view counter

Water securityMapping corrosive groundwater across the U.S.

Published 27 October 2016

Approximately 44 million people in the United States rely on groundwater from wells as their water source. A new study found that untreated groundwater from twenty-five states could be potentially highly or very highly corrosive, a recent study finds. Corrosive water, while itself not dangerous, can dissolve lead and other metals from pipes, plumbing, and other metal surfaces into drinking water. While the quality of municipal water supplies is regulated and treated, domestic well owners are responsible for the treatment of their personal water supplies.

Untreated groundwater from twenty-five states could be potentially highly or very highly corrosive, a recent study finds. Corrosive water, while itself not dangerous, can dissolve lead and other metals from pipes, plumbing, and other metal surfaces into drinking water.

The USGS has a 30-year history of monitoring water quality across the nation. And because of the recent situation with water quality issues in Flint, Michigan, a number of us wondered, ‘What does this mean for people who rely on their own domestic wells for water?’ ” says USGS hydrogeologist Kenneth Belitz.

Belitz spoke on the USGS findings on 28 September, at the meeting of the Geological Society of America in Denver, Colorado.

USGS says that the USGS study focused on the potential corrosivity of groundwater, and not municipal water, because approximately 44 million people in the United States rely on groundwater from wells as their water source. While the quality of municipal water supplies is regulated and treated, domestic well owners are responsible for the treatment of their personal water supplies.

To study the quality of source water for wells, the USGS wanted to map groundwater corrosivity across the United States. They collected water samples from over 20,000 springs, supply wells, observation wells, and domestic wells from across all fifty states and the District of Columbia. Belitz and colleagues utilized two different measures for corrosivity, both of which are used frequently by water quality managers.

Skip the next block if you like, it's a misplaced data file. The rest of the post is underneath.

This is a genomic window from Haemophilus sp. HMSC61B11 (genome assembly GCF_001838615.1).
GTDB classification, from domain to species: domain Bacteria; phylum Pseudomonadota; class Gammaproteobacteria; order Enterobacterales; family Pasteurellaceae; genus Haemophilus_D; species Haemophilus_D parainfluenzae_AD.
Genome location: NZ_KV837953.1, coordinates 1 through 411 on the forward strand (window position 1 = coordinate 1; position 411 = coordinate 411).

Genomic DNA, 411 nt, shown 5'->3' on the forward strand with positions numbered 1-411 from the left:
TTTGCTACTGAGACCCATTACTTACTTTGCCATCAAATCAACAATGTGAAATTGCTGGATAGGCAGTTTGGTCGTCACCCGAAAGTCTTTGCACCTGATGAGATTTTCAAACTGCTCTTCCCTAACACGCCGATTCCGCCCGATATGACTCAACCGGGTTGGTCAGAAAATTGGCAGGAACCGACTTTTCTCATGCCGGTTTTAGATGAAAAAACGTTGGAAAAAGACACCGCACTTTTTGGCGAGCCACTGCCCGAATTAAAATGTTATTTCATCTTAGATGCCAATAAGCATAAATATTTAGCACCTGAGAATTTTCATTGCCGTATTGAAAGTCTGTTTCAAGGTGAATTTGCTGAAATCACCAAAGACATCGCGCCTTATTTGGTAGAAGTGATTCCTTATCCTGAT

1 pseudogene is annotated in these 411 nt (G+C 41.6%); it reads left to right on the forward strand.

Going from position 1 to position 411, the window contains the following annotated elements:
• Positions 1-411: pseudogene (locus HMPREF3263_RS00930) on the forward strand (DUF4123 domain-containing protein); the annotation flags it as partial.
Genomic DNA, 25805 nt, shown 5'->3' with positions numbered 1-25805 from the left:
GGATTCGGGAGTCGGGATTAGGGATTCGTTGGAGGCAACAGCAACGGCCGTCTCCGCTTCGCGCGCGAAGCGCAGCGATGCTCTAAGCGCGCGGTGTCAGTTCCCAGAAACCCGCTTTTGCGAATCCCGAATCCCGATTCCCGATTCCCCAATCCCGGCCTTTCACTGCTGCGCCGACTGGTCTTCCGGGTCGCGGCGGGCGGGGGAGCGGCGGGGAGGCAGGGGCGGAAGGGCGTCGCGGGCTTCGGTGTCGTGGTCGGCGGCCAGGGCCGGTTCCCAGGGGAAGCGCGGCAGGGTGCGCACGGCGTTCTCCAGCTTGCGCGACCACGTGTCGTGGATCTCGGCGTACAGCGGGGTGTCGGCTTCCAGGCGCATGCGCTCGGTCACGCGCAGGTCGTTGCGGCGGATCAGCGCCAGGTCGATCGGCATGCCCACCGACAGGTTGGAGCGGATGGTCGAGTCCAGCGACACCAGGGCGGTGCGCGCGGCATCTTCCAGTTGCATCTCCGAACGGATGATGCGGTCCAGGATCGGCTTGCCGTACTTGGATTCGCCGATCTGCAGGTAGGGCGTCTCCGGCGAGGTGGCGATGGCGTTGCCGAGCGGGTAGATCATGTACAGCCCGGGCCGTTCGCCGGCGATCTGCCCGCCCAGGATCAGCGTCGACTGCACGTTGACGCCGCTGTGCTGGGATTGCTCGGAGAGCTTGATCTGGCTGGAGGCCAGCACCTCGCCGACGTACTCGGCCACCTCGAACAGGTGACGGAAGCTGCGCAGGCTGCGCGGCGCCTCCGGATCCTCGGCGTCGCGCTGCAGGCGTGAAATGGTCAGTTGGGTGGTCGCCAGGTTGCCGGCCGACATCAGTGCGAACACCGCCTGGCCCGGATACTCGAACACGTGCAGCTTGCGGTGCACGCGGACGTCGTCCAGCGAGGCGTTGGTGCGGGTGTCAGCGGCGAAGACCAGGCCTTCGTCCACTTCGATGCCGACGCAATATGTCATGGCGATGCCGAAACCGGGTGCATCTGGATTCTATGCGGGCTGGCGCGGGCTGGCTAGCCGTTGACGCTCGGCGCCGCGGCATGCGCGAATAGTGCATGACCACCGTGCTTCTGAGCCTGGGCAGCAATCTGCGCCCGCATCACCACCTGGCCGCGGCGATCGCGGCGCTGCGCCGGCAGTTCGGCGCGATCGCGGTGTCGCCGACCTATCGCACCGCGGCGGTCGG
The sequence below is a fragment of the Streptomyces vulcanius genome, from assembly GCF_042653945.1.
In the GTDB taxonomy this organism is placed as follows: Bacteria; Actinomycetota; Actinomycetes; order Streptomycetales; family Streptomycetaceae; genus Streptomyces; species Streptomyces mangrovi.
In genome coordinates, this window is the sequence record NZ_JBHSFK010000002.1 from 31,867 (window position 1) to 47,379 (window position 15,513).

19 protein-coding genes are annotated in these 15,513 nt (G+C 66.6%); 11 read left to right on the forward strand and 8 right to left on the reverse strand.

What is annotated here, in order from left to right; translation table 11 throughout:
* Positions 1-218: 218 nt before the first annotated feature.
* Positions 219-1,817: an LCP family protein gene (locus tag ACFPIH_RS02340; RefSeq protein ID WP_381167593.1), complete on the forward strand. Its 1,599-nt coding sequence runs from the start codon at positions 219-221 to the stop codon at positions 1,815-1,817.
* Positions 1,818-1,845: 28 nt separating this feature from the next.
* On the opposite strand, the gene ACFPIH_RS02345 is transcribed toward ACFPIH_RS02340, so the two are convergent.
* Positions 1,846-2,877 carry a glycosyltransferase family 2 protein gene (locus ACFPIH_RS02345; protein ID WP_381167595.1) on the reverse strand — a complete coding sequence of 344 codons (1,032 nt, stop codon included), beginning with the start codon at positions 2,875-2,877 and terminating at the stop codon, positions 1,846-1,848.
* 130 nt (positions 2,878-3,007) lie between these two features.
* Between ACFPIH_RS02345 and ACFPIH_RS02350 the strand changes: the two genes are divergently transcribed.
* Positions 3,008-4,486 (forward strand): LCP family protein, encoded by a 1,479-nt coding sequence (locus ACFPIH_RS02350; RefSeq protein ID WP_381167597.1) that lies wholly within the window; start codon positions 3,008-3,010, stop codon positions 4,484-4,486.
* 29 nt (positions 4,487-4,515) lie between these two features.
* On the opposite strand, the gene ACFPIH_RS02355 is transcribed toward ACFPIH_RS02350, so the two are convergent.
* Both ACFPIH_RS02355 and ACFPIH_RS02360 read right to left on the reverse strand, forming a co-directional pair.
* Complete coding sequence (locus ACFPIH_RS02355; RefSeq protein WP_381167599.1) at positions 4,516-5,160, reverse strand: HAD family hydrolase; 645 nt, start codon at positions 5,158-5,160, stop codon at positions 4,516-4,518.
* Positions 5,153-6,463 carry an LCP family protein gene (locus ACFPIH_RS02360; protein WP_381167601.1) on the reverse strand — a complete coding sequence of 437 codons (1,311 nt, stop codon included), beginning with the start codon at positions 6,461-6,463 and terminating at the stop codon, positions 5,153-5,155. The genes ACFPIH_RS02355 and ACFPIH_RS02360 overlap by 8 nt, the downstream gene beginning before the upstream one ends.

There had been no national map prior to this work,” says Belitz. “This is the first map of this type.”

Belitz and colleagues found that the prevalence of potentially corrosive groundwater is high throughout the eastern United States, with very high corrosivity in portions of the Southeast and Northeast. The Pacific Northwest and Hawaii are also highly prone to having corrosive groundwater.

The map showed that eleven states and the District of Columbia have wells with a very high likelihood of having corrosive water, fourteen states were listed with a high likelihood, nineteen states with a moderate likelihood, and six states have a low likelihood of having corrosive water. Of the two corrosivity indicators, the Langelier Saturation Index found one-third of water samples were potentially corrosive. The second index, the Potential to Promote Galvanic Corrosion, labeled two-thirds of the water samples as moderately corrosive and about one tenth as highly corrosive.

Belitz hopes these maps will make private well owners more aware of the chemistry of their groundwater and will provide valuable information for trade groups that specialize in groundwater, water monitoring, and drinking water quality. “Once people are aware of the groundwater corrosivity in their state, they will be able to take action if needed,” says Belitz.

For example, Belitz cautions that the study concentrated on the corrosivity of a well’s source water and did not measure the amount of lead in pipes or amount of lead entering homes.

It is a good idea to get water tested at the tap,” says Belitz. “It is probably the most urgent in states with the highest prevalence.”

In the future, Belitz hopes to explore the relationship between groundwater corrosivity and aquifer type in addition to mapping corrosivity by state. Groundwater reacts with rocks as it flows underground, and the chemistry of the rocks influences the water’s corrosivity. In addition, the longer the water remains in contact with the rocks, the more time the rocks and the water have to react.

USGS says that Belitz and his colleagues will also be working to develop other corrosivity indices.

We are looking at better indices that predict the occurrence of lead in water,” says Belitz. “The two indices we use are not the most direct ways of getting at it. We are looking at alternatives.”